The weather influencer should translate into more precipitation for West Texas.
El Niño, the climatological phenomenon that along with its counterpart La Niña influences global weather patterns, has formed months earlier than usual, meaning its impacts could be more significant in some parts of the world as winter approaches.
However, the primary difference West Texans could notice is more precipitation as El Niño years typically generate more rain for the southern half of the country.
“For us, La Niña usually means it will be dry with more dust,” said Karin Ardon-Dryer, an assistant professor of atmospheric sciences in the Department of Geosciences at Texas Tech University. “El Niño means more rain, which is good for us, but there will be other impacts.”
The National Oceanic and Atmospheric Administration issued an El Niño advisory last month. Researchers determine the presence of El Niño when average water temperatures in the eastern Pacific Ocean have increased by a certain amount over a three-month span.
El Niño is a temporary warming of the ocean waters. A three-year La Niña, which cooled those same Pacific waters, ended in March. Each weather pattern impacts different parts of the globe in different ways. Often, they offset each other. That is, some areas hit hard by the recent La Niña are now hoping for relief from El Niño.
The early arrival of El Niño means it could grow in intensity; current estimates suggest a 56% chance it will become strong and a 25% chance it could expand to supersized levels, which typically are reached only about once every 10 years. Recently, exceptionally powerful El Niños were recorded in 2014-16 and 1997-98.
Some 25 years ago, one of the strongest El Niños ever recorded triggered record rain in California as well as parts of Kenya and Somalia while bringing brutal drought to Indonesia. The El Niño in place from 2014-16 led to drought in Venezuela and Australia and flooding in England. In both cases, the El Niño events led to some of the planet's hottest years ever recorded.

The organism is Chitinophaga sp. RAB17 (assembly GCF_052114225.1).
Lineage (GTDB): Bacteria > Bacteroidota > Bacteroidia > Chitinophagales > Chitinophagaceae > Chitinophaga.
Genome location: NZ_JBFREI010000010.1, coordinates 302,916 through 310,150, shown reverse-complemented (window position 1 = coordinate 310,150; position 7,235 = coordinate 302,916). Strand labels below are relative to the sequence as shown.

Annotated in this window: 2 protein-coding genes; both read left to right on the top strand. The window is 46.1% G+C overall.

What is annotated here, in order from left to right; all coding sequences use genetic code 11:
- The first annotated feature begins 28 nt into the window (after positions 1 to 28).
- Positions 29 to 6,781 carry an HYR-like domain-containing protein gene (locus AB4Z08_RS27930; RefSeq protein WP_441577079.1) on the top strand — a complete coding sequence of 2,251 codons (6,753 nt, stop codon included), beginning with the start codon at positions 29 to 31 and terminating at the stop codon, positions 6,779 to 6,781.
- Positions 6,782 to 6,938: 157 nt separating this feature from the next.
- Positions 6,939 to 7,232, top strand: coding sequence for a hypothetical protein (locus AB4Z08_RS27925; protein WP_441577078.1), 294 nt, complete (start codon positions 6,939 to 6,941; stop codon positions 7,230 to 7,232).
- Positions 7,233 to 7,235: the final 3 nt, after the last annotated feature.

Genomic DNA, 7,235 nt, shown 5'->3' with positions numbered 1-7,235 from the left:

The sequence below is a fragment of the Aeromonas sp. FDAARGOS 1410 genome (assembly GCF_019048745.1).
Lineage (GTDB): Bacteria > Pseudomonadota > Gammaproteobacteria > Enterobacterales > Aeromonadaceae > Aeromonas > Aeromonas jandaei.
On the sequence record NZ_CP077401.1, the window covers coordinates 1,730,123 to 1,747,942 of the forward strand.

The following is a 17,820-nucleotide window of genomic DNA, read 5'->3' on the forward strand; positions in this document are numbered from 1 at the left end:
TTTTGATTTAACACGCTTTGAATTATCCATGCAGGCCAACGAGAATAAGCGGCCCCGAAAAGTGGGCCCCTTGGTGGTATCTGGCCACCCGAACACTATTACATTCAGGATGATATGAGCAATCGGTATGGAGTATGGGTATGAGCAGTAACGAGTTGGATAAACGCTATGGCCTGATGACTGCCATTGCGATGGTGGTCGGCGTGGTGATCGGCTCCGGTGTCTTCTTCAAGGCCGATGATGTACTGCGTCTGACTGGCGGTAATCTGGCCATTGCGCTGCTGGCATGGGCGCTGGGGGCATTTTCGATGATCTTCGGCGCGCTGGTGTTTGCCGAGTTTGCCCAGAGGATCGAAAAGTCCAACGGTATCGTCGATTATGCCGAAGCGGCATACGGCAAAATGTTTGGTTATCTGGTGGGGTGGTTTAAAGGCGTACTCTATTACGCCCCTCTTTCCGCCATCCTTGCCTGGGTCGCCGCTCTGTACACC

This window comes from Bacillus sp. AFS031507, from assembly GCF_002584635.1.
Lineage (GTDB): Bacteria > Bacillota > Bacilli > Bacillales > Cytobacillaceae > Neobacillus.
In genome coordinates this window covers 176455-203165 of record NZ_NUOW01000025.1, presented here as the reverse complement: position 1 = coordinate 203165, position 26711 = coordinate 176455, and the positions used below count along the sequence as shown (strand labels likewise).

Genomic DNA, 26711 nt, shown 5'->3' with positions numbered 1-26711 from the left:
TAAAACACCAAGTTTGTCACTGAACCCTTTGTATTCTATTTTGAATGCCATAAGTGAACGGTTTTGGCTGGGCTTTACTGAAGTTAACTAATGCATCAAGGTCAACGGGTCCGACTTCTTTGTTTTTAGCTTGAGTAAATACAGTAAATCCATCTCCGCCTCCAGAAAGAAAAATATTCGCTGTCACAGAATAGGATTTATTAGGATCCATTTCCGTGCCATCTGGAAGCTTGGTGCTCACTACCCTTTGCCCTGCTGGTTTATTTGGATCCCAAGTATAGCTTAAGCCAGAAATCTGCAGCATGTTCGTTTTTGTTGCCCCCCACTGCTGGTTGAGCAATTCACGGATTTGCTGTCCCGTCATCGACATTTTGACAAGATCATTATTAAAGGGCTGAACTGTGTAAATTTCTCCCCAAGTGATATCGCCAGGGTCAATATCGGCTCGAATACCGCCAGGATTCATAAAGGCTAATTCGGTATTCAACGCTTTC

Regardless of its size, Ardon-Dryer said El Niño's influence on the jet stream usually means a drier winter for the northern half of the country and the possibility of intensely cold winter storms similar to the one that struck Texas in February 2021, although that took place during a La Niña year.
“El Niño can impact the jet stream,” she said. “It can impact weather systems as far as where they are and how they will move. It depends on the conditions, but there is a possibility some very cold weather could happen.”
The fact that El Niño is setting up earlier than usual could be a rarity rather than an indication that the pattern is permanently shifting. Ardon-Dryer said scientists need a wider time span before drawing any conclusions.
“Usually, El Niño would start much later,” she said, “and you would see it peak in December. But El Niño also means we are talking about hotter temperatures and seeing an increase in air and ocean temperatures, So this could be part of the climate change conversation. Is it an indication of a changing climate pattern?
“We've seen shifting seasons in biology where flowers are now blooming earlier, so this could be another impact on the climate, but time will tell. You can't say with one event. You have to look at multiple events over 20 to 30 years, then if you see El Niño coming earlier throughout that time, it's probably related to climate change.”
Extreme weather events are likely to happen with El Niño. Places that receive precipitation could see flooding while places that are dry may experience prolonged drought and wildfires. Other disruptions include beach erosion, coral reef destruction and the possibility of increased disease transmission because of weather-related impacts on fungi and bacteria.
“There are a lot of impacts, but usually not so much on us,” she said. “We will get the rain, and other parts of the country will be drier than usual. That could lead to wildfires in western Pacific states, and some of that smoke might come this way.
“Surprisingly enough, El Niño is considered to have a bigger impact than La Niña across the world, but for us here in Lubbock, it is not that bad.”